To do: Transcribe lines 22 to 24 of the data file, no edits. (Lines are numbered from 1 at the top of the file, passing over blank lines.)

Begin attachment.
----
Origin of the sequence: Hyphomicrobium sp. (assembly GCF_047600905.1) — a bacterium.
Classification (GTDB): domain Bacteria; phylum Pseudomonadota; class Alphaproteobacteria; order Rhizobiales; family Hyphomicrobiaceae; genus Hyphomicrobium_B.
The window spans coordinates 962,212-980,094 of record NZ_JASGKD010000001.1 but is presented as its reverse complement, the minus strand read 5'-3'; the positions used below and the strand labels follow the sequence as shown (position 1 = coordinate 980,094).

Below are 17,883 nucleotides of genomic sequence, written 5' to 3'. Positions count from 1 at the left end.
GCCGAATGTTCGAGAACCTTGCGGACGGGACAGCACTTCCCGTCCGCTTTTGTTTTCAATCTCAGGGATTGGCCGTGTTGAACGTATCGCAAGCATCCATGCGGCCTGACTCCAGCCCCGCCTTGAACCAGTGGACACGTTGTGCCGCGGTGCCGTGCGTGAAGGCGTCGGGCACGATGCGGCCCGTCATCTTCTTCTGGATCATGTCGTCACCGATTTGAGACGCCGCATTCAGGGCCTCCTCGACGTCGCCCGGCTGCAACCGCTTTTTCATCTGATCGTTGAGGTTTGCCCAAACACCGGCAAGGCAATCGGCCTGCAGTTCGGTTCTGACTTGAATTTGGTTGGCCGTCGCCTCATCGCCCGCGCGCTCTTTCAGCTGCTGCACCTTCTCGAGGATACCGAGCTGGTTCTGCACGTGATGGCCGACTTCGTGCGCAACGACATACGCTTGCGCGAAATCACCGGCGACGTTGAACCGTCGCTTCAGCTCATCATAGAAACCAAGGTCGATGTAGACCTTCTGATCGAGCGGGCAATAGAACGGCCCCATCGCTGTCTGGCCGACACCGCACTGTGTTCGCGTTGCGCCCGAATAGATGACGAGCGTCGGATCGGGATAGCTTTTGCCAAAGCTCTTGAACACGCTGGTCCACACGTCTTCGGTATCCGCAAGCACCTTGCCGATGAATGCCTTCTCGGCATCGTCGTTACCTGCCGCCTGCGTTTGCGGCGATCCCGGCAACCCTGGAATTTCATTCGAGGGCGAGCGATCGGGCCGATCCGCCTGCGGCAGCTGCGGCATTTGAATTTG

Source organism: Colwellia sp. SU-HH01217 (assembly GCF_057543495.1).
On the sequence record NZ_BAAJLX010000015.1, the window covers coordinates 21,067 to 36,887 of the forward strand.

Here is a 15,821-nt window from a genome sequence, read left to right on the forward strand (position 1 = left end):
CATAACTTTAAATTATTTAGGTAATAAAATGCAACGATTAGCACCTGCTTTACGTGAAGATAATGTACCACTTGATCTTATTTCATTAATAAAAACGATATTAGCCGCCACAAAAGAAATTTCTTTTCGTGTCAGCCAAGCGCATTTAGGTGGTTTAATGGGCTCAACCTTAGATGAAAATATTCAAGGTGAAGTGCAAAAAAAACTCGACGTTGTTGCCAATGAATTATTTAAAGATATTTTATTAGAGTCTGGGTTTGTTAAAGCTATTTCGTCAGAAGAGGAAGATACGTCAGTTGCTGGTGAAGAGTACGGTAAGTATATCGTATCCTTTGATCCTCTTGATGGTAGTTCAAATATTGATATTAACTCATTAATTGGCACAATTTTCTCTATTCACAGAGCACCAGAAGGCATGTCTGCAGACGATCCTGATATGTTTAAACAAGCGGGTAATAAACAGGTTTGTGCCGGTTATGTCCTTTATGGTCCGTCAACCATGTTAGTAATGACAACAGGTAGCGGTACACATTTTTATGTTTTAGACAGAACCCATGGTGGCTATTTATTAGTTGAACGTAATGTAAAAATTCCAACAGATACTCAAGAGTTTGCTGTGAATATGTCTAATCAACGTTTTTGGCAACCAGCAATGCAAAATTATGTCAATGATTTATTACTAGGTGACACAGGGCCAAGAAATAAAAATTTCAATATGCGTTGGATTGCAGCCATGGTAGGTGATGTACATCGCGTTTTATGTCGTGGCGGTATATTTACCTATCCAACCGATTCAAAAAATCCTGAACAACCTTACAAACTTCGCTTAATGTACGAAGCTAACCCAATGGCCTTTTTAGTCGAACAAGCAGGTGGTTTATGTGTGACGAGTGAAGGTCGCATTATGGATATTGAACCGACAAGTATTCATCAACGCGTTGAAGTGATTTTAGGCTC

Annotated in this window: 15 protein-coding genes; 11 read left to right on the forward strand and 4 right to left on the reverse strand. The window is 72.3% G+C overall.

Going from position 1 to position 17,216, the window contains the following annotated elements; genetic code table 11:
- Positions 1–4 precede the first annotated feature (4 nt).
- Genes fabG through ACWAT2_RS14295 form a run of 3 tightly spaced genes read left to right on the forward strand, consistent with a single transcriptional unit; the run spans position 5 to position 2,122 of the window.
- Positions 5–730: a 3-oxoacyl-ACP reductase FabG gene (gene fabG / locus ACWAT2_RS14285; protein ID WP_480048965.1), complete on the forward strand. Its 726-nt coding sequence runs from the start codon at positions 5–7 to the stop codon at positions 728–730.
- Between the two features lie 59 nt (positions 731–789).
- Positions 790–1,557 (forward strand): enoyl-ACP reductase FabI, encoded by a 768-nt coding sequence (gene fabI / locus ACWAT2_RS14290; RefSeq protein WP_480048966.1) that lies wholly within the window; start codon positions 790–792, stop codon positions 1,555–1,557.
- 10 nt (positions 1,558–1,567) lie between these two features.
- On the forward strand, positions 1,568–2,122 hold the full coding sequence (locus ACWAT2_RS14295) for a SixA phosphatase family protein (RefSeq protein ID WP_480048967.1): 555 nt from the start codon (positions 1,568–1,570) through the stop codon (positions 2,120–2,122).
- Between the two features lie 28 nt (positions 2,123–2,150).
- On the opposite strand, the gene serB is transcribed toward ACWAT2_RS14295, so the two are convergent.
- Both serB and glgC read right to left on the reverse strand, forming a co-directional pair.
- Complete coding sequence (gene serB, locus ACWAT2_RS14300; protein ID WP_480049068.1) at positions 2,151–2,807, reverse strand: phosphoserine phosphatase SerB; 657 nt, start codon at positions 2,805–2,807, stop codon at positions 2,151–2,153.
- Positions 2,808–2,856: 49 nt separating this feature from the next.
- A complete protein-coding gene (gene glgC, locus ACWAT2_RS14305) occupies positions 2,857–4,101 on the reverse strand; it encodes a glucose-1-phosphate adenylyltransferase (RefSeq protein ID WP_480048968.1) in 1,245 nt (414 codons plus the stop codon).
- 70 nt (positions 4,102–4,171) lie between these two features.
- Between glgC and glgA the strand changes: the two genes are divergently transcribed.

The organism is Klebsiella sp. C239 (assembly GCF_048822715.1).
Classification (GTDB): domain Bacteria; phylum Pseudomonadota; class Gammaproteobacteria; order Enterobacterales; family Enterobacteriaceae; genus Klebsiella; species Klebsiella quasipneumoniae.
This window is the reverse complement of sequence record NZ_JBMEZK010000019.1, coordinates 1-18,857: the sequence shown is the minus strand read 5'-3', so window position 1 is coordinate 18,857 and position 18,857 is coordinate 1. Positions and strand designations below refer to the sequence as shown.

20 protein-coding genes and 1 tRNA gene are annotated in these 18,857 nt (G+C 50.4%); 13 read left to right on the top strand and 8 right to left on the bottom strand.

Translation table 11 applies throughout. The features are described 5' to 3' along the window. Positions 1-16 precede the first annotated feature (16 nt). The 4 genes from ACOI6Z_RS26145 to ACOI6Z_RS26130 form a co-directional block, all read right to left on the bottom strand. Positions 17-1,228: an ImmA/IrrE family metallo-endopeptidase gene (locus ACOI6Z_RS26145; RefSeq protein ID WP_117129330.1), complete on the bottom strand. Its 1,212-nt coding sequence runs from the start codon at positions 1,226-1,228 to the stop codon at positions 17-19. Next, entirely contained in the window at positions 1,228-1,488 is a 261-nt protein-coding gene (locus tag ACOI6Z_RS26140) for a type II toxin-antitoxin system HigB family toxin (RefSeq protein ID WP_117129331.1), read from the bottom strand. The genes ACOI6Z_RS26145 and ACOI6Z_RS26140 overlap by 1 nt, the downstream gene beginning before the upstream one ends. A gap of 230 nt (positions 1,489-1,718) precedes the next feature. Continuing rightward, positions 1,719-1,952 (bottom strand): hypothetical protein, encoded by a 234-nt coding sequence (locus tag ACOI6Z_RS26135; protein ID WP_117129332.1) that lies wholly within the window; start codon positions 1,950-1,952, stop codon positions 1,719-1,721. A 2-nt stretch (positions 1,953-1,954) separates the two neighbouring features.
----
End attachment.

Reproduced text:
- Complete coding sequence (gene serB, locus ACWAT2_RS14300; protein ID WP_480049068.1) at positions 2,151–2,807, reverse strand: phosphoserine phosphatase SerB; 657 nt, start codon at positions 2,805–2,807, stop codon at positions 2,151–2,153.
- Positions 2,808–2,856: 49 nt separating this feature from the next.
- A complete protein-coding gene (gene glgC, locus ACWAT2_RS14305) occupies positions 2,857–4,101 on the reverse strand; it encodes a glucose-1-phosphate adenylyltransferase (RefSeq protein ID WP_480048968.1) in 1,245 nt (414 codons plus the stop codon).